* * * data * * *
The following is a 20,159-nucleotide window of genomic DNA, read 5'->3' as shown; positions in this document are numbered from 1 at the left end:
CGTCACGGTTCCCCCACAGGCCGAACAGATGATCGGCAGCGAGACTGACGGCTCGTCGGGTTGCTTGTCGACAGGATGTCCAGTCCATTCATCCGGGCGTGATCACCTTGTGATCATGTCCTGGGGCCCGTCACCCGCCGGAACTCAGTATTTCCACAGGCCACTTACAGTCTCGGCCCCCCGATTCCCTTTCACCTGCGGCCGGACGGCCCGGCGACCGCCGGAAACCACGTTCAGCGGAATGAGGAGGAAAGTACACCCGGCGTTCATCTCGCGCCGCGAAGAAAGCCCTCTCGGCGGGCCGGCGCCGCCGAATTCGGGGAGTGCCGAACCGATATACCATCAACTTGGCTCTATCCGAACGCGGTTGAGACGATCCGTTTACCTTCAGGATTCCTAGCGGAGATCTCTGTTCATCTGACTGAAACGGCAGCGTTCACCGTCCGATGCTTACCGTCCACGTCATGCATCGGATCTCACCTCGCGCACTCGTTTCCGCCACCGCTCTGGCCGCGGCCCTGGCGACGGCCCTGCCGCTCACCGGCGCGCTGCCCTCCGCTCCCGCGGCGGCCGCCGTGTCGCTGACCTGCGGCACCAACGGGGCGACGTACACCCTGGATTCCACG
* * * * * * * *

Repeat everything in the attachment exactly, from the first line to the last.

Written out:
The following is a 20,159-nucleotide window of genomic DNA, read 5'->3' as shown; positions in this document are numbered from 1 at the left end:
CGTCACGGTTCCCCCACAGGCCGAACAGATGATCGGCAGCGAGACTGACGGCTCGTCGGGTTGCTTGTCGACAGGATGTCCAGTCCATTCATCCGGGCGTGATCACCTTGTGATCATGTCCTGGGGCCCGTCACCCGCCGGAACTCAGTATTTCCACAGGCCACTTACAGTCTCGGCCCCCCGATTCCCTTTCACCTGCGGCCGGACGGCCCGGCGACCGCCGGAAACCACGTTCAGCGGAATGAGGAGGAAAGTACACCCGGCGTTCATCTCGCGCCGCGAAGAAAGCCCTCTCGGCGGGCCGGCGCCGCCGAATTCGGGGAGTGCCGAACCGATATACCATCAACTTGGCTCTATCCGAACGCGGTTGAGACGATCCGTTTACCTTCAGGATTCCTAGCGGAGATCTCTGTTCATCTGACTGAAACGGCAGCGTTCACCGTCCGATGCTTACCGTCCACGTCATGCATCGGATCTCACCTCGCGCACTCGTTTCCGCCACCGCTCTGGCCGCGGCCCTGGCGACGGCCCTGCCGCTCACCGGCGCGCTGCCCTCCGCTCCCGCGGCGGCCGCCGTGTCGCTGACCTGCGGCACCAACGGGGCGACGTACACCCTGGATTCCACG